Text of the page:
EHR Vendor to Pay $57 Million to Settle FCA CaseFebruary 11, 2019 | Geoffrey R. Kaiser | Electronic Health Records | False Claims Act | Fraud and Abuse | Litigation | Medicare and Medicaid
On February 6, the U.S. Department of Justice announced that Greenway Health LLC, a Florida-based developer of electronic health records (EHR) software, will pay $57.25 million as part of a False Claims Act settlement. The United States had alleged that Greenway misrepresented the capabilities of its software product, called “Prime Suite,” causing healthcare providers to submit false claims to the government for EHR incentive payments.
Specifically, the government alleged that Greenway obtained false certification for its software by concealing from the certifying entity that Prime Suite did not fully comply with requirements that the software incorporate standardized clinical terminology needed to ensure proper information flow concerning patients and the accuracy of electronic prescriptions. Additionally, the government alleged that Greenway knowingly failed to correct a flaw in an early version of the Prime Suite software that caused its provider users to falsely attest that they were eligible for EHR incentive payments. The government also alleged that Greenway violated the federal Anti-Kickback Statute (AKS) by paying money and incentives to its client providers to recommend Prime Suite to prospective new customers.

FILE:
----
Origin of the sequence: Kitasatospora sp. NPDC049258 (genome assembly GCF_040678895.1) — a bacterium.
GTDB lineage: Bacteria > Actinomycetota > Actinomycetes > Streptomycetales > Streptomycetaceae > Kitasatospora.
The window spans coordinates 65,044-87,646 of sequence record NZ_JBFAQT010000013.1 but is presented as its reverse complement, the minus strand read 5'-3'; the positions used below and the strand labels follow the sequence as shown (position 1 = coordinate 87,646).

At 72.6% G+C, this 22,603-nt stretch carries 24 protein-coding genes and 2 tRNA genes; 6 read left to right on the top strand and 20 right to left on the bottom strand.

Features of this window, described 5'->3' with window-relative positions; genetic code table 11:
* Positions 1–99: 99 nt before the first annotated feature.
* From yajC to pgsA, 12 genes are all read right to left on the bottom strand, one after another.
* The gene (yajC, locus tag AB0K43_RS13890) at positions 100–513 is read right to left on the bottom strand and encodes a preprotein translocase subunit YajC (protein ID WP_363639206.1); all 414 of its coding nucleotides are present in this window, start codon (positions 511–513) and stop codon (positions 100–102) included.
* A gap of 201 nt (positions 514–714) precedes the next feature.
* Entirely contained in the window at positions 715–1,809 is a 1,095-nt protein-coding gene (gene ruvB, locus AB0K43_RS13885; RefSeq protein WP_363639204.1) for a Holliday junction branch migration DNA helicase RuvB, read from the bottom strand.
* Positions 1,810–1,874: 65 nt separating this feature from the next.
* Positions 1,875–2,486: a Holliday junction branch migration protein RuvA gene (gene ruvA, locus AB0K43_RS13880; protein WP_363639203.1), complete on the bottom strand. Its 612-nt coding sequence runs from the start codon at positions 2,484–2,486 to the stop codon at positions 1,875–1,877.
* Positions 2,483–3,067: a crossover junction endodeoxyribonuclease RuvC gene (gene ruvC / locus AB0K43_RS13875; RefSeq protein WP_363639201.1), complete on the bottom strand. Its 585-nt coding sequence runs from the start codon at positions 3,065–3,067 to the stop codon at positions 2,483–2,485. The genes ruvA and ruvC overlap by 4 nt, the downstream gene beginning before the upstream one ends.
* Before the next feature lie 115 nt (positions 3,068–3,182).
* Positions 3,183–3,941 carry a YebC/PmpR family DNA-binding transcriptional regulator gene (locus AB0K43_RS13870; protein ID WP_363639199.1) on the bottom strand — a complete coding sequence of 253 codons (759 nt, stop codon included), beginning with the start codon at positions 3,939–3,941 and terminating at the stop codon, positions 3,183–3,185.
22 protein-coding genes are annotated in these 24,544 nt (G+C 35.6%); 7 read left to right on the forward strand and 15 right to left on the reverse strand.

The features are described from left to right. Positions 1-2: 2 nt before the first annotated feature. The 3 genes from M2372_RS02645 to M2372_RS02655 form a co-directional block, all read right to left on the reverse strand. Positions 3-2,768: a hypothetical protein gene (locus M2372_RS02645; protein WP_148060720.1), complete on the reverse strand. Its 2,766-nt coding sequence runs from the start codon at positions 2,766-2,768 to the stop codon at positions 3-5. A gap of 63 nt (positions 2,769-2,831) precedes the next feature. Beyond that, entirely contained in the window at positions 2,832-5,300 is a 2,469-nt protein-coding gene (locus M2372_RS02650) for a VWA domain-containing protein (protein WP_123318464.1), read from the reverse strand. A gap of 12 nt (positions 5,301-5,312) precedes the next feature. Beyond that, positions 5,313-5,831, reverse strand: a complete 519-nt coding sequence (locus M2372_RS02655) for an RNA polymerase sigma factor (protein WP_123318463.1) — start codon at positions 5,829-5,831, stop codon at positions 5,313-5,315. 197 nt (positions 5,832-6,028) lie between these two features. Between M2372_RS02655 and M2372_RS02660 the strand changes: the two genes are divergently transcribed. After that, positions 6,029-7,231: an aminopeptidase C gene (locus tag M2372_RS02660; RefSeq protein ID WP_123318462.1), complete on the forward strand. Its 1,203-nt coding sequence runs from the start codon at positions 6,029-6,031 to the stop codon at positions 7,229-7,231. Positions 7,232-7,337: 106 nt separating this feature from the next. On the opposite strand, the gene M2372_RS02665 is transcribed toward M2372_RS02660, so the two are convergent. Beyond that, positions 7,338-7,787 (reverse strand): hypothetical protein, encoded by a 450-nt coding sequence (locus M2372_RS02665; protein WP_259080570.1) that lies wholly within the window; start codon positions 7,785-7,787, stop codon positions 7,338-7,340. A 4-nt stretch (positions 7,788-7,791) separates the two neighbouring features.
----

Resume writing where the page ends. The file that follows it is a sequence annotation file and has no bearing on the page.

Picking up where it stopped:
As part of the settlement, Greenway entered into an innovative Corporate Integrity Agreement (CIA) with the Office of Inspector General of the U.S. Department of Health and Human Services (OIG). The CIA requires, among other things, that Greenway retain an Independent Review Organization to evaluate Greenway’s software quality control and compliance systems and to review its arrangements with providers to ensure compliance with the AKS. The CIA further requires that Greenway provide notice to customers of any potential patient safety issues; allow customers to obtain the latest versions of the software at no charge; afford providers the opportunity to migrate their data from Prime Suite to an alternative Greenway product at no charge; and give customers the option to have Greenway transfer their data to another EHR software vendor at no charge (other than any contractual amounts still owed for goods or services already provided).
The case was jointly handled by the Civil Division, Commercial Litigation Branch and the U.S. Attorney’s Offices for the District of Vermont and the Northern District of Georgia, assisted by OIG and the Federal Bureau of Investigation.